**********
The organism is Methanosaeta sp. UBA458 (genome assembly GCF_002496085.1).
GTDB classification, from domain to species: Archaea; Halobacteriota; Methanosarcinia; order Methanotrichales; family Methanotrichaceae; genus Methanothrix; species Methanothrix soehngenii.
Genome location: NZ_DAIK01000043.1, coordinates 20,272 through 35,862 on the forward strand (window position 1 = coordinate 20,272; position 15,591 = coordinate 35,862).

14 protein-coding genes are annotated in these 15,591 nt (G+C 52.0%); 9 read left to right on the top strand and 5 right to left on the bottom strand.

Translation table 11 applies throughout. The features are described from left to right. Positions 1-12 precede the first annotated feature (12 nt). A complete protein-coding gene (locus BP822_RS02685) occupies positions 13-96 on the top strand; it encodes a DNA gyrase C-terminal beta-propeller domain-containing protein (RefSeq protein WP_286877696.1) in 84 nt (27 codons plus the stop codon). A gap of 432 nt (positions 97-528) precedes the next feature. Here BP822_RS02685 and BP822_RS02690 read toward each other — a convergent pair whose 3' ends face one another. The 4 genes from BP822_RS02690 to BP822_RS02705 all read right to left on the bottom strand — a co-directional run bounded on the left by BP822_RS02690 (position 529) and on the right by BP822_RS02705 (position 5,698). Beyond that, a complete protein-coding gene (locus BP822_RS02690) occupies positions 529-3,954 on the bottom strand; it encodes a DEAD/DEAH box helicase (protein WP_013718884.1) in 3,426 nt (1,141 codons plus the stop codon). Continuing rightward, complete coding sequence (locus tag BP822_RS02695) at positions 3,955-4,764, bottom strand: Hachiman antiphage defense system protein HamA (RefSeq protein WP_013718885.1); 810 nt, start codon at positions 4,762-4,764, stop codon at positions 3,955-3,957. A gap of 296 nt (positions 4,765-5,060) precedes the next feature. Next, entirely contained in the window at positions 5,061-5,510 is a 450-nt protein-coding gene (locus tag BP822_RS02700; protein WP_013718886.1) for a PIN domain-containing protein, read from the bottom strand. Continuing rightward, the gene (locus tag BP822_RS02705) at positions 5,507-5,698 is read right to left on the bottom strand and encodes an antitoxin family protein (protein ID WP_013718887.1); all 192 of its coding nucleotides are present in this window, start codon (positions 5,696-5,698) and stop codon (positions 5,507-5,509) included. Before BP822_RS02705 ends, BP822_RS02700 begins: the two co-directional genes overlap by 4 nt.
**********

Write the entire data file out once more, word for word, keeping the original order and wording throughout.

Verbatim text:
The organism is Methanosaeta sp. UBA458 (genome assembly GCF_002496085.1).
GTDB classification, from domain to species: Archaea; Halobacteriota; Methanosarcinia; order Methanotrichales; family Methanotrichaceae; genus Methanothrix; species Methanothrix soehngenii.
Genome location: NZ_DAIK01000043.1, coordinates 20,272 through 35,862 on the forward strand (window position 1 = coordinate 20,272; position 15,591 = coordinate 35,862).

14 protein-coding genes are annotated in these 15,591 nt (G+C 52.0%); 9 read left to right on the top strand and 5 right to left on the bottom strand.

Translation table 11 applies throughout. The features are described from left to right. Positions 1-12 precede the first annotated feature (12 nt). A complete protein-coding gene (locus BP822_RS02685) occupies positions 13-96 on the top strand; it encodes a DNA gyrase C-terminal beta-propeller domain-containing protein (RefSeq protein WP_286877696.1) in 84 nt (27 codons plus the stop codon). A gap of 432 nt (positions 97-528) precedes the next feature. Here BP822_RS02685 and BP822_RS02690 read toward each other — a convergent pair whose 3' ends face one another. The 4 genes from BP822_RS02690 to BP822_RS02705 all read right to left on the bottom strand — a co-directional run bounded on the left by BP822_RS02690 (position 529) and on the right by BP822_RS02705 (position 5,698). Beyond that, a complete protein-coding gene (locus BP822_RS02690) occupies positions 529-3,954 on the bottom strand; it encodes a DEAD/DEAH box helicase (protein WP_013718884.1) in 3,426 nt (1,141 codons plus the stop codon). Continuing rightward, complete coding sequence (locus tag BP822_RS02695) at positions 3,955-4,764, bottom strand: Hachiman antiphage defense system protein HamA (RefSeq protein WP_013718885.1); 810 nt, start codon at positions 4,762-4,764, stop codon at positions 3,955-3,957. A gap of 296 nt (positions 4,765-5,060) precedes the next feature. Next, entirely contained in the window at positions 5,061-5,510 is a 450-nt protein-coding gene (locus tag BP822_RS02700; protein WP_013718886.1) for a PIN domain-containing protein, read from the bottom strand. Continuing rightward, the gene (locus tag BP822_RS02705) at positions 5,507-5,698 is read right to left on the bottom strand and encodes an antitoxin family protein (protein ID WP_013718887.1); all 192 of its coding nucleotides are present in this window, start codon (positions 5,696-5,698) and stop codon (positions 5,507-5,509) included. Before BP822_RS02705 ends, BP822_RS02700 begins: the two co-directional genes overlap by 4 nt.